His second object was to escape Diogenes’s notice when he drew near the passes into Cilicia, to make his way quietly through the tortuous mountain defiles, and after traversing all the difficult parts, to present himself unexpectedly before the enemy. Our men set about this task, and in accordance with the plan, they marched through the pass on a narrow precipitous path. Meanwhile the emperor was terribly worried in case his rival should be caught by our soldiers, and either fall fighting, or having been taken alive be mutilated in some part of his body.
37. Many a time I have seen him weep over this, risking his own life if only his adversary might be spared any suffering. The man was his friend, he said, and there were covenants between them, which he was afraid might be broken. So certain priests, men of peace, were entrusted with a friendly message to Diogenes.**278 They had a letter from Michael, in which he made all kinds of promises, but at the same time counselled him, stubborn as he was, to submit.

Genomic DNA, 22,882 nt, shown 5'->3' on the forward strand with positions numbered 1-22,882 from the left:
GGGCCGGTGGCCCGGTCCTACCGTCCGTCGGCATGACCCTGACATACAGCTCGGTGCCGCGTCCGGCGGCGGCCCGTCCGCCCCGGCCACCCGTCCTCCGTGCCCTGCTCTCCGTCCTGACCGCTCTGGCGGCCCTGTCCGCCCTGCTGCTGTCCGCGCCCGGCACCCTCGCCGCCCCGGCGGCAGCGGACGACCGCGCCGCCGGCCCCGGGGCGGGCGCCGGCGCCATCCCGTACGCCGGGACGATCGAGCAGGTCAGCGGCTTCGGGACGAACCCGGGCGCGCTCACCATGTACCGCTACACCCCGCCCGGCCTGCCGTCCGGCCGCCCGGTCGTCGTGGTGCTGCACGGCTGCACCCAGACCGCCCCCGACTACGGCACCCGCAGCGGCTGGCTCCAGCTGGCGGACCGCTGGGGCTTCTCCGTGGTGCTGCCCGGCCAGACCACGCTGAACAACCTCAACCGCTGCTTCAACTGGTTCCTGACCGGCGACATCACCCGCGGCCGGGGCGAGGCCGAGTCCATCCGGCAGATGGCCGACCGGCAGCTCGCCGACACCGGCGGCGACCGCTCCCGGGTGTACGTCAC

38. Before this message arrived, however, Diogenes was already engaged in war. He himself remained inside the fortress**279 previously seized by him with a handful of men, but practically all his army was under the command of the Armenian Chatatoures, whom I mentioned in a preceding chapter, and had been sent out to do battle, apparently with every chance of success. The Armenian, advancing with infantry and cavalry, had seized the points of vantage before our men arrived, and his forces were drawn up in battle order. For the most part, they were fine physical specimens, and most eager for combat.
39. Facing Chatatoures, with his army also arranged for battle was Andronicus. Before the soldiers formed up in close order and the two armies came to grips, Crispinus the Frank**280 (I am writing these words on the very day he died) was standing with Andronicus and they were encouraging one another. This Crispinus had at first appeared as an enemy to the Romans, but later he changed his attitude, and his new loyalty was no less evident than his former hostility.
Seeing Diogenes’s men now prepared for battle, Crispinus exhorted Andronicus to trust him, saying that he was going to charge the enemy cavalry. With that, he and his men rode at full gallop against their centre. He cut right through the ranks, and when he saw resistance was feeble, the rebels only withstanding his attack for a few moments and then running away, he pursued the fugitives with a handful of his knights. Thus he inflicted heavy losses and took still more prisoners.
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